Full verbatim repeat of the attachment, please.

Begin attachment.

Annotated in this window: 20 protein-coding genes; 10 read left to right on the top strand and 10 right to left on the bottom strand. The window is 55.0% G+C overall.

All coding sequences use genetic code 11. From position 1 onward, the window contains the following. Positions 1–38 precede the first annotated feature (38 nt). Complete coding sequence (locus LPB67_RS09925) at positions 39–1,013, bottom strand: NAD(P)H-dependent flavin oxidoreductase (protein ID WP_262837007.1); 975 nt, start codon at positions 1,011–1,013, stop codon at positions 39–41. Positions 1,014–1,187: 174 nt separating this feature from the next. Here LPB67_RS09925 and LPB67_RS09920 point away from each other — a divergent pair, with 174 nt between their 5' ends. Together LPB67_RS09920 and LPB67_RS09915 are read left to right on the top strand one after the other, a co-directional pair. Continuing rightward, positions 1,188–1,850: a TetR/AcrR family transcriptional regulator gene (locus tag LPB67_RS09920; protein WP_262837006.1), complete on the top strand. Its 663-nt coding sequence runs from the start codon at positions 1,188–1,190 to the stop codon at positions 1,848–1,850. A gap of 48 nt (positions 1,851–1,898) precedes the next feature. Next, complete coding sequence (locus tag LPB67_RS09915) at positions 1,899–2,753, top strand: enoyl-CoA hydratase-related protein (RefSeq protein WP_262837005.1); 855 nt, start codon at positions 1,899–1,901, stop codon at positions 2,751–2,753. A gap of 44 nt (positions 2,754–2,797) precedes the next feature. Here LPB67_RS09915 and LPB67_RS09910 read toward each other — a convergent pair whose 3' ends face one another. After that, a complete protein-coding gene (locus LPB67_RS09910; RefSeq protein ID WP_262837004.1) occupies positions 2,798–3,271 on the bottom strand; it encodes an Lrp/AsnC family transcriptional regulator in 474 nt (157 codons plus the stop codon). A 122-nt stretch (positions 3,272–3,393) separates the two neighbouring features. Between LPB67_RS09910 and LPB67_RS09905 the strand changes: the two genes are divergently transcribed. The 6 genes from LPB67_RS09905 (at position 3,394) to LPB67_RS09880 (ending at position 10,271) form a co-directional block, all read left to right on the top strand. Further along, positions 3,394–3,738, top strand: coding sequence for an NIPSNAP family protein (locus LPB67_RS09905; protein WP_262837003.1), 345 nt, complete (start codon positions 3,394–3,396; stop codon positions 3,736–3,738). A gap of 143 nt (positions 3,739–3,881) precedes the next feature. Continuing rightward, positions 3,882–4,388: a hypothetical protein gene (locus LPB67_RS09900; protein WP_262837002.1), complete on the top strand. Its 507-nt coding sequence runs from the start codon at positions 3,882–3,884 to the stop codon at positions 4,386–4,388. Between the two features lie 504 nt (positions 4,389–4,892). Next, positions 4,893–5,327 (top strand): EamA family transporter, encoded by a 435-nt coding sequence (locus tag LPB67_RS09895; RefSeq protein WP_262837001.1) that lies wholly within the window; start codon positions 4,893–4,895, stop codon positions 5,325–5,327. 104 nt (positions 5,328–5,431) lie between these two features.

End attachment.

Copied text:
Annotated in this window: 20 protein-coding genes; 10 read left to right on the top strand and 10 right to left on the bottom strand. The window is 55.0% G+C overall.

All coding sequences use genetic code 11. From position 1 onward, the window contains the following. Positions 1–38 precede the first annotated feature (38 nt). Complete coding sequence (locus LPB67_RS09925) at positions 39–1,013, bottom strand: NAD(P)H-dependent flavin oxidoreductase (protein ID WP_262837007.1); 975 nt, start codon at positions 1,011–1,013, stop codon at positions 39–41. Positions 1,014–1,187: 174 nt separating this feature from the next. Here LPB67_RS09925 and LPB67_RS09920 point away from each other — a divergent pair, with 174 nt between their 5' ends. Together LPB67_RS09920 and LPB67_RS09915 are read left to right on the top strand one after the other, a co-directional pair. Continuing rightward, positions 1,188–1,850: a TetR/AcrR family transcriptional regulator gene (locus tag LPB67_RS09920; protein WP_262837006.1), complete on the top strand. Its 663-nt coding sequence runs from the start codon at positions 1,188–1,190 to the stop codon at positions 1,848–1,850. A gap of 48 nt (positions 1,851–1,898) precedes the next feature. Next, complete coding sequence (locus tag LPB67_RS09915) at positions 1,899–2,753, top strand: enoyl-CoA hydratase-related protein (RefSeq protein WP_262837005.1); 855 nt, start codon at positions 1,899–1,901, stop codon at positions 2,751–2,753. A gap of 44 nt (positions 2,754–2,797) precedes the next feature. Here LPB67_RS09915 and LPB67_RS09910 read toward each other — a convergent pair whose 3' ends face one another. After that, a complete protein-coding gene (locus LPB67_RS09910; RefSeq protein ID WP_262837004.1) occupies positions 2,798–3,271 on the bottom strand; it encodes an Lrp/AsnC family transcriptional regulator in 474 nt (157 codons plus the stop codon). A 122-nt stretch (positions 3,272–3,393) separates the two neighbouring features. Between LPB67_RS09910 and LPB67_RS09905 the strand changes: the two genes are divergently transcribed. The 6 genes from LPB67_RS09905 (at position 3,394) to LPB67_RS09880 (ending at position 10,271) form a co-directional block, all read left to right on the top strand. Further along, positions 3,394–3,738, top strand: coding sequence for an NIPSNAP family protein (locus LPB67_RS09905; protein WP_262837003.1), 345 nt, complete (start codon positions 3,394–3,396; stop codon positions 3,736–3,738). A gap of 143 nt (positions 3,739–3,881) precedes the next feature. Continuing rightward, positions 3,882–4,388: a hypothetical protein gene (locus LPB67_RS09900; protein WP_262837002.1), complete on the top strand. Its 507-nt coding sequence runs from the start codon at positions 3,882–3,884 to the stop codon at positions 4,386–4,388. Between the two features lie 504 nt (positions 4,389–4,892). Next, positions 4,893–5,327 (top strand): EamA family transporter, encoded by a 435-nt coding sequence (locus tag LPB67_RS09895; RefSeq protein WP_262837001.1) that lies wholly within the window; start codon positions 4,893–4,895, stop codon positions 5,325–5,327. 104 nt (positions 5,328–5,431) lie between these two features.